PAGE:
No matters not germane to the distinctive purpose of a proceeding under this Act shall be introduced by joinder, counterclaim or otherwise." (Ill. Rev. Stat. 1985, ch. 40, par. 1524.)
The petitioners and the appellate court, in construing this provision, seemingly reasoned that the Code of Civil Procedure applies to an adoption proceeding, unless otherwise provided for in the Act, and injunctive relief is an available action because it is found within the Code. However, section 20 quoted above provides that provisions of the Civil Practice Law apply to adoption proceedings, except where specifically provided otherwise, not the Code of Civil Procedure. "Civil Practice Law" refers only to article 2 of the Code of Civil Procedure (Ill. Rev. Stat. 1985, ch. 110, par. 2-101 et seq.), and injunctions are found in article 11 of the Code (Ill. Rev. Stat. 1985, ch. 110, par. 11-101 et seq.).
An injunction may nevertheless be available if it is germane to the distinct purpose of the Adoption Act. The paramount consideration in the construction and interpretation of the Adoption Act is the best interests and welfare of the person to be adopted. (Ill. Rev. Stat. 1985, ch. 40, par. 1525; Lingwall v. Hoener (1985), 108 Ill.2d 206, 213; Cooper v. Hinrichs (1957), 10 Ill.2d 269, 275.) There may well be situations in a contested adoption proceeding which would require an injunction to protect the child. For instance, there may be threats of physical harm to the child if he is uncooperative with either the natural parent or adopting parents, or there may be a risk that the child will be abducted if visitation were allowed. We therefore hold that an injunction may be germane to an adoption proceeding and may be granted in the appropriate case.
The next issue is whether, under the circumstances of this case, the injunction was warranted. The purpose of a preliminary injunction is to preserve the status quo pending a decision on the merits of the cause. ( Interstate Material Corp. v. City of Chicago (1986), 150 Ill. App.3d 944, 951; Bismarck Hotel Co. v. Sutherland (1980), 92 Ill. App.3d 167, 175.) It is an extraordinary remedy which is applicable only to situations where an extreme emergency exists and serious harm would result if it is not issued. ( Buzz Barton Associates, Inc. v. Giannone (1985), 108 Ill.2d 373, 386.) The plaintiff must establish four factors before an injunction will be granted: (1) that he possesses a clearly ascertained right in need of protection; (2) that he will suffer irreparable harm without the injunction; (3) that there is no adequate remedy at law for his injury; and (4) that he is likely to be successful on the merits of his action. 108 Ill.2d at 387.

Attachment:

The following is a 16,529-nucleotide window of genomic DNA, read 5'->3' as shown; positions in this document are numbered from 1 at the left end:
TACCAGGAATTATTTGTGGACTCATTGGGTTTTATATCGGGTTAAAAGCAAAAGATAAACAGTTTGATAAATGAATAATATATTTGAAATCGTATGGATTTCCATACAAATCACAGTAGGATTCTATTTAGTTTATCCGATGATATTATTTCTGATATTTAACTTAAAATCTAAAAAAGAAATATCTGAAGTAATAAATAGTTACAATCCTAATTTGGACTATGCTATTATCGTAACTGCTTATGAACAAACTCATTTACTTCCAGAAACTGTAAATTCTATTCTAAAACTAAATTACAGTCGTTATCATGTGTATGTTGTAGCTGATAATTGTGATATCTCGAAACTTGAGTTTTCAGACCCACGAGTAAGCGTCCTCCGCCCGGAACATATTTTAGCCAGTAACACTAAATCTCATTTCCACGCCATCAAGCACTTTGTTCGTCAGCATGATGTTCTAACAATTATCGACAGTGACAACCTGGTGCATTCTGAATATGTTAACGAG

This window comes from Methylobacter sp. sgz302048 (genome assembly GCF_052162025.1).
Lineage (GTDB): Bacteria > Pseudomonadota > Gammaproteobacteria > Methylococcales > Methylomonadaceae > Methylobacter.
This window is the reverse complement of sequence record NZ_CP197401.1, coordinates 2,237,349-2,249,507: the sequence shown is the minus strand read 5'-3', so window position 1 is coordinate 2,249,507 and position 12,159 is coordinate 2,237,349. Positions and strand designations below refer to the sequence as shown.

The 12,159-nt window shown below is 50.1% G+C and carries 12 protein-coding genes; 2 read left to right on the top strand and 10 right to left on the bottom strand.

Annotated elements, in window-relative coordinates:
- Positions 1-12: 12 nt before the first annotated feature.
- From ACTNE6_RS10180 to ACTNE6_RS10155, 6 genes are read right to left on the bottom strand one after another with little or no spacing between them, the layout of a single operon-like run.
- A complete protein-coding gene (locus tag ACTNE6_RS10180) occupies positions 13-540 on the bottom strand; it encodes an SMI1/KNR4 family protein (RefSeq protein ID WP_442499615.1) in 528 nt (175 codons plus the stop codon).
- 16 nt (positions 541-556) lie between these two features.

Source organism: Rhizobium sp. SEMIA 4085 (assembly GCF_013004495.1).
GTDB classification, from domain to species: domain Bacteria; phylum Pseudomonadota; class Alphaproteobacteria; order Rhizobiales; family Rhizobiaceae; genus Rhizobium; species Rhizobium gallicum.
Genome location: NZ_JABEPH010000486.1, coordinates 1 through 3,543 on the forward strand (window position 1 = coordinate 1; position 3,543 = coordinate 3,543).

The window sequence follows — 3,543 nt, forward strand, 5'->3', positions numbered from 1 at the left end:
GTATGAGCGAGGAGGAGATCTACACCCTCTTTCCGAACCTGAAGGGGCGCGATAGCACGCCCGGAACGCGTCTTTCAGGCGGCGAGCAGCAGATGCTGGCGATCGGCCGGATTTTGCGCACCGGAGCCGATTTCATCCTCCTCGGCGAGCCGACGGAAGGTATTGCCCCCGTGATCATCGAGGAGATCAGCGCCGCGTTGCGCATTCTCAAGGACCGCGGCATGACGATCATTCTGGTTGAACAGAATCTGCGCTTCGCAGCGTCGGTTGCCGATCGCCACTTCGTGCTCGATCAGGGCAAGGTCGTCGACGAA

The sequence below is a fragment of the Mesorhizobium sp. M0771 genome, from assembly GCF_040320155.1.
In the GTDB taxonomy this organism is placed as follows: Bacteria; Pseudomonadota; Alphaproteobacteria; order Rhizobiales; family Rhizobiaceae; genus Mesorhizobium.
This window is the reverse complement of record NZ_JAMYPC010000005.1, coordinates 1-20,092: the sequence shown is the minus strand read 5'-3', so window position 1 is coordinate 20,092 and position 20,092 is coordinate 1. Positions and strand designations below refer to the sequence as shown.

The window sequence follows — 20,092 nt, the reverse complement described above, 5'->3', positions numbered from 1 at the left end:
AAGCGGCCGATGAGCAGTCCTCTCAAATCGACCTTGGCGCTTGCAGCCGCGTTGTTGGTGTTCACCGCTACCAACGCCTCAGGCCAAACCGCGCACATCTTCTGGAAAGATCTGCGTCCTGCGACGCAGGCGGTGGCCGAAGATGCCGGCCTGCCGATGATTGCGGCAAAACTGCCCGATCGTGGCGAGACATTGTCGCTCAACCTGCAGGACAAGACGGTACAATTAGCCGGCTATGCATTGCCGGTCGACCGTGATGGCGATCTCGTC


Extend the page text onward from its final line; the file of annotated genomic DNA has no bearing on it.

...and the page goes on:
The circuit and appellate courts held that the injunction in this case maintained the status quo and that it served the best interests of the child. However, in this case, the injunction did not maintain the status quo, but in fact created a new status quo while disregarding the interests of the natural father. The status quo prior to the injunction was that the respondent had the legal right to visit his son, Thomas. As the natural father, he had two bases to support his right of visitation until adjudicated unfit. First, the divorce decree granted him reasonable visitation. Though it is questionable whether he actively exercised this right in the previous seven years, he did attempt to re-establish the relationship with Thomas, and he filed an appropriate rule to show cause petition when he was denied visitation. ( People ex rel. Argo v. Henderson (1981), 97 Ill. App.3d 425, 428.) That action was stayed due to the pendency of the adoption petition.
Second, as the natural father he has an inherent right to the society of his child. (See In re Custody of Townsend (1981), 86 Ill.2d 502, 515; In re Custody of Menconi (1983), 117 Ill. App.3d 394, 396; In re Adoption of Vienup (1976), 37 Ill. App.3d 217, 222; In re Grant (1975), 29 Ill. App.3d 731, 735.) The rights of the natural father should only be abrogated in exceptional circumstances and only after close scrutiny. ( In re Marriage of Blanchard (1987), 162 Ill. App.3d 202, 207; In re Grant, 29 Ill. App.3d at 735; 67A C.J.S. Parent Child § 41 (1978).) Certainly, the overriding interest in any adoption proceeding is that of the child. ( Cooper v. Hinrichs (1957), 10 Ill.2d 269, 275.) However, there must be an appraisal of the effect of the adoption on the natural parent whose relationship is sought to be terminated ( In re Adoption of Kleba (1976), 37 Ill. App.3d 163, 167), and these rights should only be terminated after unfitness has been established by clear and convincing evidence ( In re Adoption of Burton (1976), 43 Ill. App.3d 294, 301). The preliminary injunction in this case was equivalent to an effective and premature termination of the natural father's parental right of visitation with and of the society of his child, with little, if any, consideration being given to the father's interest.
In granting the injunction, the circuit court found that irreparable harm would be done to the child and that nothing good would come by allowing visitation. We cannot agree. There has been no threat of violence on Dwight's behalf, nor is there any indication that he intends to abscond with the child or that he poses an immediate threat to the child's mental health, stability or well-being. Moreover, this injunction may hinder Dwight's presentation of evidence at the fitness hearing. Though it appears that the child is happy in his present home environment and expressed a desire not to visit with Dwight, we do not find sufficient facts establishing that irreparable harm is likely to occur if the injunction is not granted.
Neither the pleadings nor the evidence disclose that irreparable harm is likely. Being sensitive to the inherent right of the natural father to the society of his child, the injunction must be dissolved. This holding is only meant to dissolve the injunction and should have no bearing on the merits of the adoption. The judgments of the circuit court and the appellate court are reversed, and the cause is remanded to the circuit court of Putnam County.
Reversed and remanded.